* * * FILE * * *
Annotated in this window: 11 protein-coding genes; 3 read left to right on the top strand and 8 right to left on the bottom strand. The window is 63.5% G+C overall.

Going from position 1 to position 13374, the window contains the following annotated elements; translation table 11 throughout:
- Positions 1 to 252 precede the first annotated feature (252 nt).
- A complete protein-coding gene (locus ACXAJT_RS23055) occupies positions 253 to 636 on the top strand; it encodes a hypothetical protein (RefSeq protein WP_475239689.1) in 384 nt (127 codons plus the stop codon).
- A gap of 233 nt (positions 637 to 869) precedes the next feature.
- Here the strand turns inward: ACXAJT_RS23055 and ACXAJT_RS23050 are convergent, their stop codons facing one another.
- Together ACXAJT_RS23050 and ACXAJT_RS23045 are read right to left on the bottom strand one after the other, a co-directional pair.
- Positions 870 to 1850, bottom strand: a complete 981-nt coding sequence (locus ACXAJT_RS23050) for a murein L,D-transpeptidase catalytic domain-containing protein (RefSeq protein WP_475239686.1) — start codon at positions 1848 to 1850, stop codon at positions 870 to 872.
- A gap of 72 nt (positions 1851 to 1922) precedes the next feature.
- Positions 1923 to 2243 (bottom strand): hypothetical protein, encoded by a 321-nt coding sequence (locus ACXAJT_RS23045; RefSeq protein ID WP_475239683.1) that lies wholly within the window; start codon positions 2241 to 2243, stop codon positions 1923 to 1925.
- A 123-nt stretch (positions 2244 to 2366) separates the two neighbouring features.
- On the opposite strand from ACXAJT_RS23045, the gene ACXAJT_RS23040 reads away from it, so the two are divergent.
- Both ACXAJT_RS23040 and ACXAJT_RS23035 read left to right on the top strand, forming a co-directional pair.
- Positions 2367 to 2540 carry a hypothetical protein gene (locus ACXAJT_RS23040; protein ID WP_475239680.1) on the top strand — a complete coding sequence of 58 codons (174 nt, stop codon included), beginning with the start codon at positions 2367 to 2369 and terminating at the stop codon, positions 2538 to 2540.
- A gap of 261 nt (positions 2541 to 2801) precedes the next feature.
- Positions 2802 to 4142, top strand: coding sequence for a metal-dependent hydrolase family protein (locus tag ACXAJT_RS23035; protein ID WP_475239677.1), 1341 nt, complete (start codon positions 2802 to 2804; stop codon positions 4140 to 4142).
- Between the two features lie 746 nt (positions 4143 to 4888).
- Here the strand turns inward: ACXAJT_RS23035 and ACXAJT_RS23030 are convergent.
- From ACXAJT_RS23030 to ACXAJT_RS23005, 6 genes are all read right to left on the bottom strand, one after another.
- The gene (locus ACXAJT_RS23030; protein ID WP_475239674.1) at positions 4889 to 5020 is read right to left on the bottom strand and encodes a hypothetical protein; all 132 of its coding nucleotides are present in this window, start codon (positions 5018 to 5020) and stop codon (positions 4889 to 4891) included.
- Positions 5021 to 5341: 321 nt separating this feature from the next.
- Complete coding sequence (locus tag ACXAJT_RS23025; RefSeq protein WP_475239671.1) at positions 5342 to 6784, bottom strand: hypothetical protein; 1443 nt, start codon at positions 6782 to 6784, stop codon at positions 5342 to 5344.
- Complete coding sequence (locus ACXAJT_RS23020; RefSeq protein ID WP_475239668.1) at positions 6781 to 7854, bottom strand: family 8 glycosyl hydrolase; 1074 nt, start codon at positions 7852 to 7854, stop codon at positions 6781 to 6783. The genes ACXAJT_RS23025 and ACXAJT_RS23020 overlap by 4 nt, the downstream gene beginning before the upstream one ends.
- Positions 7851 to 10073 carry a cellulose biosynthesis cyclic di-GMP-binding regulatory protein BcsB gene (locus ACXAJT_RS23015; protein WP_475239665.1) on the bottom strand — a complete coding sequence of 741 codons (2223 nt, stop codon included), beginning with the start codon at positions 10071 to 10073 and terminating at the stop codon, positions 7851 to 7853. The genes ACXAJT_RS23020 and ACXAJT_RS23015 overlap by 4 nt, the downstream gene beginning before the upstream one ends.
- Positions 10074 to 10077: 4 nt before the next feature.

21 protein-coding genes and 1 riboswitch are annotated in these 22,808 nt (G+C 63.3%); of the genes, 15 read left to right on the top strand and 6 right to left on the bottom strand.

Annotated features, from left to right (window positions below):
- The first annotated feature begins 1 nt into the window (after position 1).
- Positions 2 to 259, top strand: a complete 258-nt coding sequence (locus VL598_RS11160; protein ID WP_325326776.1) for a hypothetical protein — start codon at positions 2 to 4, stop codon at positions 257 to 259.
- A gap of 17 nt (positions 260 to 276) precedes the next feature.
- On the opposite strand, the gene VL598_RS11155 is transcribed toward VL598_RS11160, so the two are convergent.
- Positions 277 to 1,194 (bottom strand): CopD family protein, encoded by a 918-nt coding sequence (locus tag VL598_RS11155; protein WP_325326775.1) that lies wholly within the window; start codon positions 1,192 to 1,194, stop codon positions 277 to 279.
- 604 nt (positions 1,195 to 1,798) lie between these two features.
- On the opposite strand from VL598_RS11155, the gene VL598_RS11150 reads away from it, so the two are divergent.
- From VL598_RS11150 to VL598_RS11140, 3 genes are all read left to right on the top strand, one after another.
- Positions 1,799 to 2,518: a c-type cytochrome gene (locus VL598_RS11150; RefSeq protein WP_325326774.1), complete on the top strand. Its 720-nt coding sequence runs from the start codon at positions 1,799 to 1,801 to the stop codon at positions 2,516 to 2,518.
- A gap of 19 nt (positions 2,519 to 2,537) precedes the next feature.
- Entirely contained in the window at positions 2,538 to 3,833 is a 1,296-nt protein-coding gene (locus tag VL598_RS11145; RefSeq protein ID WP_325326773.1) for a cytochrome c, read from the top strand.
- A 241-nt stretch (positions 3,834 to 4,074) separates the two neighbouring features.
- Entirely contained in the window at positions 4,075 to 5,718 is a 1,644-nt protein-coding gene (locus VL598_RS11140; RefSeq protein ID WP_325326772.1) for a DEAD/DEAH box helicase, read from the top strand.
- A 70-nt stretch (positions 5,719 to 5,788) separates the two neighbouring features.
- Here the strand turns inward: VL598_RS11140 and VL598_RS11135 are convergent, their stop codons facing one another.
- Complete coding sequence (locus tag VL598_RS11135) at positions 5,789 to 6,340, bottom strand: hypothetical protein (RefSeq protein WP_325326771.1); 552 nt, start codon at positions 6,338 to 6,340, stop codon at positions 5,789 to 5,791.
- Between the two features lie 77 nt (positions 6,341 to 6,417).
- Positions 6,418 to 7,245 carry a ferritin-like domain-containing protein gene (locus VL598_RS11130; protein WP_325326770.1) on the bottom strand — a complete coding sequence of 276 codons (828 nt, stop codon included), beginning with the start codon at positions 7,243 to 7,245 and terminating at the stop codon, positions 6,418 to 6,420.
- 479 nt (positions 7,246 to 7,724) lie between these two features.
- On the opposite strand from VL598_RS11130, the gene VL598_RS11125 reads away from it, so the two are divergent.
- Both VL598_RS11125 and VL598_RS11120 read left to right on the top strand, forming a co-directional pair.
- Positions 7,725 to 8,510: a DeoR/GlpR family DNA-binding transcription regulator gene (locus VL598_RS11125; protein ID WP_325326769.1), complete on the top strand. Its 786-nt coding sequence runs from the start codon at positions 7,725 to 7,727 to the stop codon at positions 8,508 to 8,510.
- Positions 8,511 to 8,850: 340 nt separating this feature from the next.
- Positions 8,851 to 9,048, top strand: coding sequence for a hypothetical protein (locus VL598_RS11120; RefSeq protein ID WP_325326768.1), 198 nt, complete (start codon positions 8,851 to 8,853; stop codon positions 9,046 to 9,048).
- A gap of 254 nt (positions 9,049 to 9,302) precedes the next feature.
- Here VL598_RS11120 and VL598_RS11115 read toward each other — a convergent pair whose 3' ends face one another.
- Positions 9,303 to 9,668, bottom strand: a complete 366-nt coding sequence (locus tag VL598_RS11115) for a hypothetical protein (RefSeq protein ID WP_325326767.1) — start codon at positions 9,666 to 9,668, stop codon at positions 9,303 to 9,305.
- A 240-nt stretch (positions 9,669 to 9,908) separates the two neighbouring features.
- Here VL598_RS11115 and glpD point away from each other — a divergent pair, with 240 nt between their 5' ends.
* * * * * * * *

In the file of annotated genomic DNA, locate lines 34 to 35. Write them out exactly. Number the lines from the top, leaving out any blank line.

- On the opposite strand from VL598_RS11155, the gene VL598_RS11150 reads away from it, so the two are divergent.
- From VL598_RS11150 to VL598_RS11140, 3 genes are all read left to right on the top strand, one after another.